SEARCH

SEARCH BY CITATION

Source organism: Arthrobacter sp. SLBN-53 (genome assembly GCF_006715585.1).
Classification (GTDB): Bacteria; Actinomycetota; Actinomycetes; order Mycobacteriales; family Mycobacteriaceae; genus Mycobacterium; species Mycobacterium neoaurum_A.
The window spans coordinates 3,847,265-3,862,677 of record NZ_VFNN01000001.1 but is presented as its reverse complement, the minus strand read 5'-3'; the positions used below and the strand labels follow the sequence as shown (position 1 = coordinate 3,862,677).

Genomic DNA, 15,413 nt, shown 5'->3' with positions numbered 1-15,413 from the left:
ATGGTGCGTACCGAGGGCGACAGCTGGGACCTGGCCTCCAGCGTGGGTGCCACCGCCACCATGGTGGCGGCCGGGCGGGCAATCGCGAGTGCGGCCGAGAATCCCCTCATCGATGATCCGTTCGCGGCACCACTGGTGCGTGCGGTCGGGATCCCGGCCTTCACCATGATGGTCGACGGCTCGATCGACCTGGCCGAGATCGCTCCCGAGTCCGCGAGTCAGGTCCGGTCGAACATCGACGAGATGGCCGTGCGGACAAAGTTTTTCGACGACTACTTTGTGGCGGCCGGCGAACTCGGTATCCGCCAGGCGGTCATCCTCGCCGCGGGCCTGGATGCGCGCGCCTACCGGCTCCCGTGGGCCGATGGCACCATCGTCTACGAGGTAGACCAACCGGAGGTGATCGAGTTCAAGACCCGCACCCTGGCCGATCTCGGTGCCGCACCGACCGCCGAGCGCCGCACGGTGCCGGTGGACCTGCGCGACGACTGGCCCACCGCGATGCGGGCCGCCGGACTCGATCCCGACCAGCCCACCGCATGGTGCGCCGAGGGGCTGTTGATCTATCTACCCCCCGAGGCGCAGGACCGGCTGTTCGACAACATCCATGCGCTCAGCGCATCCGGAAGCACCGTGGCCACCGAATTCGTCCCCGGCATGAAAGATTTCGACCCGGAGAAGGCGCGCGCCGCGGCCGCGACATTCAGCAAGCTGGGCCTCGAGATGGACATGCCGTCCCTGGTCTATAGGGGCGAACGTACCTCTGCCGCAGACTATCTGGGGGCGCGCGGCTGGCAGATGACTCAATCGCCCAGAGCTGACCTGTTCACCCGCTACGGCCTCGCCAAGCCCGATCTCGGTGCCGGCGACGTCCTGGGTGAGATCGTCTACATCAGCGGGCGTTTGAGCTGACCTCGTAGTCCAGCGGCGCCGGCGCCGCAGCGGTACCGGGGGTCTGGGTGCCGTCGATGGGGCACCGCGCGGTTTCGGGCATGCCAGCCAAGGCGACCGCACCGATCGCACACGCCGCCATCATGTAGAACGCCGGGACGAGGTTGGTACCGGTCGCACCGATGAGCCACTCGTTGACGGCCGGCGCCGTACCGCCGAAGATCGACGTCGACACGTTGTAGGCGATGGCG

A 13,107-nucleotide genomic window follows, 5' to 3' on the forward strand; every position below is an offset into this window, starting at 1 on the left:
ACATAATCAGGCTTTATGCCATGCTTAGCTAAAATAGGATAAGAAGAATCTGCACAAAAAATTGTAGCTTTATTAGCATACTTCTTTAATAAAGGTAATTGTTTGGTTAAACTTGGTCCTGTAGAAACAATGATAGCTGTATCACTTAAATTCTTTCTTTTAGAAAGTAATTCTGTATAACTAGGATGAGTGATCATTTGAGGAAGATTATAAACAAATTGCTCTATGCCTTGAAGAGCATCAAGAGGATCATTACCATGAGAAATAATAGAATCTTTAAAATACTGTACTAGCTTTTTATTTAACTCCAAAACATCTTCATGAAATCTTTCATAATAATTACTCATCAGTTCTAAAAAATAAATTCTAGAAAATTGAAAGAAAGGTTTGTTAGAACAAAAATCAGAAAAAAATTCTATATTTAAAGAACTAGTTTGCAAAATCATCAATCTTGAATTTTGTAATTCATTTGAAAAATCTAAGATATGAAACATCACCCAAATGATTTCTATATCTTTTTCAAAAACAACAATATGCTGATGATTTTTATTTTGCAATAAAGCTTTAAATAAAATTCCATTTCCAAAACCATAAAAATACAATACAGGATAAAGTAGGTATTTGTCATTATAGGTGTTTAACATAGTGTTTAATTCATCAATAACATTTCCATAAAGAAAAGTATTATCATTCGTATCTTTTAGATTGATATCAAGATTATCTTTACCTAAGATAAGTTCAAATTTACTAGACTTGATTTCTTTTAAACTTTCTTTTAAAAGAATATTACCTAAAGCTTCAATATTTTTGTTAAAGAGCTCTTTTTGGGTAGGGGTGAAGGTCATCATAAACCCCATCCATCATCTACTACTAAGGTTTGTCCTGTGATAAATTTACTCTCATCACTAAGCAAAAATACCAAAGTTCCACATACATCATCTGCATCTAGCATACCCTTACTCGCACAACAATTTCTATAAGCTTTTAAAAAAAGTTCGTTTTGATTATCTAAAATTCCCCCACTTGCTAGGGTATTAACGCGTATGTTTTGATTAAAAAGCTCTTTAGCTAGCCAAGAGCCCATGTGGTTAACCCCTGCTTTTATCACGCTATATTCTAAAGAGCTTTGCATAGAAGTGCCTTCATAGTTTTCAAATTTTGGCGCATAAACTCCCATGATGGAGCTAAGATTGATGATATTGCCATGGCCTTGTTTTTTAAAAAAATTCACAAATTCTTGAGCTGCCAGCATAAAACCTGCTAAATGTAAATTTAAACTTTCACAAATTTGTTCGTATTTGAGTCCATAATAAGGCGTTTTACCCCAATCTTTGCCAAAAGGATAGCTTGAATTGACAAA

In an era when everyone wants to be a millionaire, governments struggle to attract and retain highly qualified employees, making it more important than ever to understand what attracts people to the public service. Using contingency table analysis and logistic regression on the 1989 and 1998 General Social Surveys, we explore how individuals' demographic characteristics and the importance they place on various job qualities influence their preference for and employment in the public sector. Job security may still be the strongest attraction of government jobs, but high income and the opportunity to be useful to society also attract some Americans to the public service. Minorities, veterans, Democrats, and older Americans preferred public-sector jobs more than whites, nonveterans, Republicans, and younger Americans, who were otherwise similar. Women and college graduates were more likely than comparable men and less-educated respondents to have government jobs, but no more likely to prefer them. Overall, desire for government jobs declined markedly between 1989 and 1998.